Among the others, Cape May Lighthouse in Cape May Point State Park was built in 1859 and is still guiding ships to safety as far as 15 kilometres out to sea. The 1874 Hereford Inlet Lighthouse resembles a summer home with its five fireplaces and lovely living area. A small museum and flower and herb garden are added attractions. And Sandy Hook Lighthouse on the grounds of Fort Hancock is the oldest operating lighthouse in the United States. Its octagonal tower dates back to the 18th century.
Stunning architectural style
Across New Jersey, historical homes, estates, and buildings span the centuries.
The city of Bridgetown boasts the state’s largest historic district with over 2,000 Colonial, Victorian, and Federalist buildings covering a period of over 250 years. Built in 1914 by a businessman in Bridgetown, Hannan House is a fine example of Scottish influenced Dutch Colonial style. Potters Tavern was a popular drinking spot around the time of the American Revolution and housed New Jersey’s first newspaper The Plain Dealer. Other examples of historic homes are Francis B. Minch House, R.W. Shoemaker House and Nail House.
With nearly 600 historical buildings, Cape May is a must-see for history buffs and lovers of fine architecture. A trolley tour of the historic district rolls by dozens of Victorian B&Bs. Built by William and Sarah Hancock beteen 1728 and 1734, Hancock House, in Woodstown, New Jersey, was the site of the British massacre of local militia in retaliation for British losses at Quinton Bridge. The house reflects the building style of the English Quaker Colonists.
Historic parks and sites
New Jersey’s rich history includes victories won during the American Revolution and the discoveries of Thomas Edison that changed the day-to-day lives of Americans. Sites commemorating these accomplishments blanket the state.
On December 25, 1776, General George Washington and his army crossed the Delaware River at the site now known as Washington Crossing State Park. The men marched to Trenton and defeated Hessian troops in an unexpected attack. This was followed by victories at the Second Battle of Trenton and Princeton.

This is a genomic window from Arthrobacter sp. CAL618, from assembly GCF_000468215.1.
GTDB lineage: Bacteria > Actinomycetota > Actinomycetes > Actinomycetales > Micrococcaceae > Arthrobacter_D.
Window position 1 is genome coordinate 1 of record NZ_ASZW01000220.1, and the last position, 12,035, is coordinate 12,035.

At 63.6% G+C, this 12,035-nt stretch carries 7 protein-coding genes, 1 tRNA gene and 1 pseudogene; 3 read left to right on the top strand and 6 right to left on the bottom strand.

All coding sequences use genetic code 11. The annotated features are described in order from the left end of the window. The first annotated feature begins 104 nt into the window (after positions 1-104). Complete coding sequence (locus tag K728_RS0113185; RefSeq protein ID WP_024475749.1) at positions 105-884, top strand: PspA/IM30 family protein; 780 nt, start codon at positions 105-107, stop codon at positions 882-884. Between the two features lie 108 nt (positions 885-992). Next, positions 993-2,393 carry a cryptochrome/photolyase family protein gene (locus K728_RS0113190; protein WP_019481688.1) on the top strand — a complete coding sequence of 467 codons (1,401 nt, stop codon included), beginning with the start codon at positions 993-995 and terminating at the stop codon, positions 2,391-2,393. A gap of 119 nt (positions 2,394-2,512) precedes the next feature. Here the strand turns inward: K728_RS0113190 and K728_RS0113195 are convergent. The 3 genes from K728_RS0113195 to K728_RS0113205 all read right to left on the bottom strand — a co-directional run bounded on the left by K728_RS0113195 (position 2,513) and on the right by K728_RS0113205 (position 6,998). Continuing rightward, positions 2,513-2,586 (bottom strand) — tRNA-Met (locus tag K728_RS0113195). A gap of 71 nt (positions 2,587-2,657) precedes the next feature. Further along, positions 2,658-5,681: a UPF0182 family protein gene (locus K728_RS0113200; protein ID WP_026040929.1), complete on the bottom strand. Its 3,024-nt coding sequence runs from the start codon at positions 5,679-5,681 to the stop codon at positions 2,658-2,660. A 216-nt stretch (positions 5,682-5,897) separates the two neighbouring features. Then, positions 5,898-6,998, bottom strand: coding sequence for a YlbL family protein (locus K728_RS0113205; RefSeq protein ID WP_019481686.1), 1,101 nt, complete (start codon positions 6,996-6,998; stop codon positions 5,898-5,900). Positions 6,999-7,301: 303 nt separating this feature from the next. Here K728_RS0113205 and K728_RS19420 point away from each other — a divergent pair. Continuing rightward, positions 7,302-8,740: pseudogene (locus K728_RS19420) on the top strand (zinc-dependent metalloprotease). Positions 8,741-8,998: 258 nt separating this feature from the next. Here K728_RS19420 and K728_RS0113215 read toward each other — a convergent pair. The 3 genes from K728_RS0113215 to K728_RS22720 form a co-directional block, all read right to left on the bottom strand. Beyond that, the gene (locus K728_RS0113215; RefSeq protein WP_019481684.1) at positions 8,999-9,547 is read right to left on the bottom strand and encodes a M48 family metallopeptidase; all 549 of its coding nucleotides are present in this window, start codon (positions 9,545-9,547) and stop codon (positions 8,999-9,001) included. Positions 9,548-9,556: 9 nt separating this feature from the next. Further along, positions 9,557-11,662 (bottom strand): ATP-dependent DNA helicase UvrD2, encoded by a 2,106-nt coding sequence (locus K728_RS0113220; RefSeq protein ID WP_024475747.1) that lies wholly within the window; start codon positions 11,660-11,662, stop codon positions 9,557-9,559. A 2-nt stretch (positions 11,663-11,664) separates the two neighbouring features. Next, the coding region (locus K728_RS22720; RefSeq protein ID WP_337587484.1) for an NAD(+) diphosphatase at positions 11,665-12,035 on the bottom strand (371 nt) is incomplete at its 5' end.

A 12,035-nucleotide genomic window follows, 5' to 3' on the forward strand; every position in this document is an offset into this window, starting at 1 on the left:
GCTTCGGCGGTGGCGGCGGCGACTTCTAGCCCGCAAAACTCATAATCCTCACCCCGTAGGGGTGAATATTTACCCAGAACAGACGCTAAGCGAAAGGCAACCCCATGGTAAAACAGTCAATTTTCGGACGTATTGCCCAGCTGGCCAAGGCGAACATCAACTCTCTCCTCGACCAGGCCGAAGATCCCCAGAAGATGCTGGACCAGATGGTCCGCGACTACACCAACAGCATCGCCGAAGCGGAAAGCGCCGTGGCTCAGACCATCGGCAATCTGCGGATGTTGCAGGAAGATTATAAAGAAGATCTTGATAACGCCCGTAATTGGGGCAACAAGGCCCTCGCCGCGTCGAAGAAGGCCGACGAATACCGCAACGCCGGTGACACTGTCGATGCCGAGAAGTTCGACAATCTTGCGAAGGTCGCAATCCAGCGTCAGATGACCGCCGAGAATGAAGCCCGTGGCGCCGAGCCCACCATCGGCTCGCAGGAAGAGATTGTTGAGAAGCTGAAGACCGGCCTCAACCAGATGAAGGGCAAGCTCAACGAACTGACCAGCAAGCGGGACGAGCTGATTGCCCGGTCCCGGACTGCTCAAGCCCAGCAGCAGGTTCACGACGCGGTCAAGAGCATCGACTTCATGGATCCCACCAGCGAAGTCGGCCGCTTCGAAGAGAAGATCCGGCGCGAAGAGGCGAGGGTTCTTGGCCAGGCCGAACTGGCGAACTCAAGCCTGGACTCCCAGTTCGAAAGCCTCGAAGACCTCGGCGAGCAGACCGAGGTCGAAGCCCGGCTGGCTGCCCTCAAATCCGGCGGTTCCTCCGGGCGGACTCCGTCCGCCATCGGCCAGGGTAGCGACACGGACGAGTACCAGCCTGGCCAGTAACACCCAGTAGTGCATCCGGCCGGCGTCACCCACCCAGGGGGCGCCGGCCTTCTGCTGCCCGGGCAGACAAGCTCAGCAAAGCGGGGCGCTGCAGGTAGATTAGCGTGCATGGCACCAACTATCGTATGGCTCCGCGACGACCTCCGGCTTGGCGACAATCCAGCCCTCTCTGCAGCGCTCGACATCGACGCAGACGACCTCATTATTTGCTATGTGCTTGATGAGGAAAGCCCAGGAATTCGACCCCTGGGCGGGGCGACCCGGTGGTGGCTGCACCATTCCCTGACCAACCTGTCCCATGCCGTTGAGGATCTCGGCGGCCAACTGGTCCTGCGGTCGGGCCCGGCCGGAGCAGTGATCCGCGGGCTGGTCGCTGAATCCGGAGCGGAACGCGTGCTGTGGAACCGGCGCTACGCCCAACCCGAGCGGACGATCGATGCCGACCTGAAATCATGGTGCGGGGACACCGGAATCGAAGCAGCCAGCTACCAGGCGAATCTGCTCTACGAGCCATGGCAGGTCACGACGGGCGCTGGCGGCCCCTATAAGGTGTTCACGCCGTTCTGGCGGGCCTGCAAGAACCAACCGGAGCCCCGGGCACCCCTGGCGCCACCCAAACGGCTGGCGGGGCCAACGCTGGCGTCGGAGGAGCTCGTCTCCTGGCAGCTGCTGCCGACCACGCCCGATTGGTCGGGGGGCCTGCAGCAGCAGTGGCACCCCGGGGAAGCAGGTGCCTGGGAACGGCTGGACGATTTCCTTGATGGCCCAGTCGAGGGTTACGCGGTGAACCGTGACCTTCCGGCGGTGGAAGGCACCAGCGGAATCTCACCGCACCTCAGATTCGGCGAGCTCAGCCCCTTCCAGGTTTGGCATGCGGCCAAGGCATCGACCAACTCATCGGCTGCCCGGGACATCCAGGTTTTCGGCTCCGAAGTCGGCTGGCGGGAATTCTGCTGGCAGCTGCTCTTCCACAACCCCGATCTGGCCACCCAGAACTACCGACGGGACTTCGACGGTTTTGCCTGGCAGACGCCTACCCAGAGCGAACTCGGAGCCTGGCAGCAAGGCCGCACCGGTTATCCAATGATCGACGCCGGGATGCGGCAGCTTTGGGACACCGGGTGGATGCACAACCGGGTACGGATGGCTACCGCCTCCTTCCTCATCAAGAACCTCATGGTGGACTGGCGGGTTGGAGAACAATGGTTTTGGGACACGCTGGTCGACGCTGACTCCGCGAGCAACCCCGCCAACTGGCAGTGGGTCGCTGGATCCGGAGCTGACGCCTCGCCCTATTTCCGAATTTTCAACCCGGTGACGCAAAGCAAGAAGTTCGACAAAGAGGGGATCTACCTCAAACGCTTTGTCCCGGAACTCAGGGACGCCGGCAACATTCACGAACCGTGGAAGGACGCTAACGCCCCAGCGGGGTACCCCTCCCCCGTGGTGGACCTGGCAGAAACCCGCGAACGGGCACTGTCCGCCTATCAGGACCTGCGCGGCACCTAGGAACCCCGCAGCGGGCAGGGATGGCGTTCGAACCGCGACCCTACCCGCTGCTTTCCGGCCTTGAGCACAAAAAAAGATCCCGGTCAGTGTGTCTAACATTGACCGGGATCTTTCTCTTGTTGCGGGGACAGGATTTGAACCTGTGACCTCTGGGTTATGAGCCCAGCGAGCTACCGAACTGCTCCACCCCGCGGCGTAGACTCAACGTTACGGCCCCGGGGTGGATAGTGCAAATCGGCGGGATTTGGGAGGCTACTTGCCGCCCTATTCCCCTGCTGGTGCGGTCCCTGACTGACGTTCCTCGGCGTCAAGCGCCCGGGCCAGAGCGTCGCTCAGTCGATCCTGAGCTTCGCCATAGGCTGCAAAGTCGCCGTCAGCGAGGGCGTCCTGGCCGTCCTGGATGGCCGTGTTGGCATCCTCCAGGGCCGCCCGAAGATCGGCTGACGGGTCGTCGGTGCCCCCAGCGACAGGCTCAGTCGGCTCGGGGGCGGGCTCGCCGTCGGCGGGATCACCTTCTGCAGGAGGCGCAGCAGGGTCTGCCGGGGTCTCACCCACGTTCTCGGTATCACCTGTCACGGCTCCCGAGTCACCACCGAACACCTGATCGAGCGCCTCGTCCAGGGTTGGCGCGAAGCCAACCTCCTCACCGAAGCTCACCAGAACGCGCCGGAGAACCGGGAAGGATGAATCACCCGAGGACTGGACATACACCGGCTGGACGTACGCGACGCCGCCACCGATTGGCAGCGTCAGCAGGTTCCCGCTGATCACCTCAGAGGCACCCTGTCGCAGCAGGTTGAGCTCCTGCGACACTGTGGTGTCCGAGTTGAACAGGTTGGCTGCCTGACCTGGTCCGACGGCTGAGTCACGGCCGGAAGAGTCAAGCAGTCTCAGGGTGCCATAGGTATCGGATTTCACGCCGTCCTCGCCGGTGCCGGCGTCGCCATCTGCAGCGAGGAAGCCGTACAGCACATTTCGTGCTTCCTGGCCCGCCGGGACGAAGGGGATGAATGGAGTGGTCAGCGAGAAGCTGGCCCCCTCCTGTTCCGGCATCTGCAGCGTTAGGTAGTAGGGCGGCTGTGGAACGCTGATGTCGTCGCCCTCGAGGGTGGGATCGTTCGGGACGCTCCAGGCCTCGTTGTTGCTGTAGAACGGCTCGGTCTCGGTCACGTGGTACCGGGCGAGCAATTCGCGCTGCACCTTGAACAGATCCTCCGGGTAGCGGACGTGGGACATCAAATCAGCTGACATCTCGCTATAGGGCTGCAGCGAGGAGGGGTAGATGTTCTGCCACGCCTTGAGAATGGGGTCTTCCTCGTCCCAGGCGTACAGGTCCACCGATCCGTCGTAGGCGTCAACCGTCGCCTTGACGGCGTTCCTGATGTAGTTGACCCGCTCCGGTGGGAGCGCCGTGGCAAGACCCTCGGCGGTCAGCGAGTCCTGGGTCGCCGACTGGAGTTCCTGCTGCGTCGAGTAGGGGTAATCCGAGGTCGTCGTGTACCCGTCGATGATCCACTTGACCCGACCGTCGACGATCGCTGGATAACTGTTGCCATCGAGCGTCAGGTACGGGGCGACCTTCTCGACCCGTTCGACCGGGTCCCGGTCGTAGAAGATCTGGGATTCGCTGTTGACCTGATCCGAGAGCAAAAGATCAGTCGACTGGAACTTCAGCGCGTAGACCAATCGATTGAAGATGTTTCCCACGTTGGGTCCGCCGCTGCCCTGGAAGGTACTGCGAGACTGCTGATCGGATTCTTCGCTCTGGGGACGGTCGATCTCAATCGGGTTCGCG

Monmouth Battlefield State Park is the site of one of the largest battles of the American Revolution. Visitors can witness the perfectly preserved rural farmland and a restored Revolutionary War farmhouse.
Morristown National Historic Park houses the Ford Mansion, Washington’s winter headquarters from December 1779 to June 1780, and Washington’s Headquarters Museum. The area is close to New York City, which was occupied by the British.
The Thomas Edison National Historic Park in West Orange is the site of the inventor’s home from 1886 until his death in 1931, his laboratory complex, invention factory and workshop. Visitors can also tour Glenmont, the estate where the Edisons raised their family.
From 1892 through 1954, the Central Railroad of New Jersey Terminal played a big role in immigration. After passing the Statue of Liberty and moving through Ellis Island, immigrants boarded trains to take them to their new homes.
With so much to offer, is it any wonder that New Jersey is a family vacation favourite? For more information go to www.visitnj.org.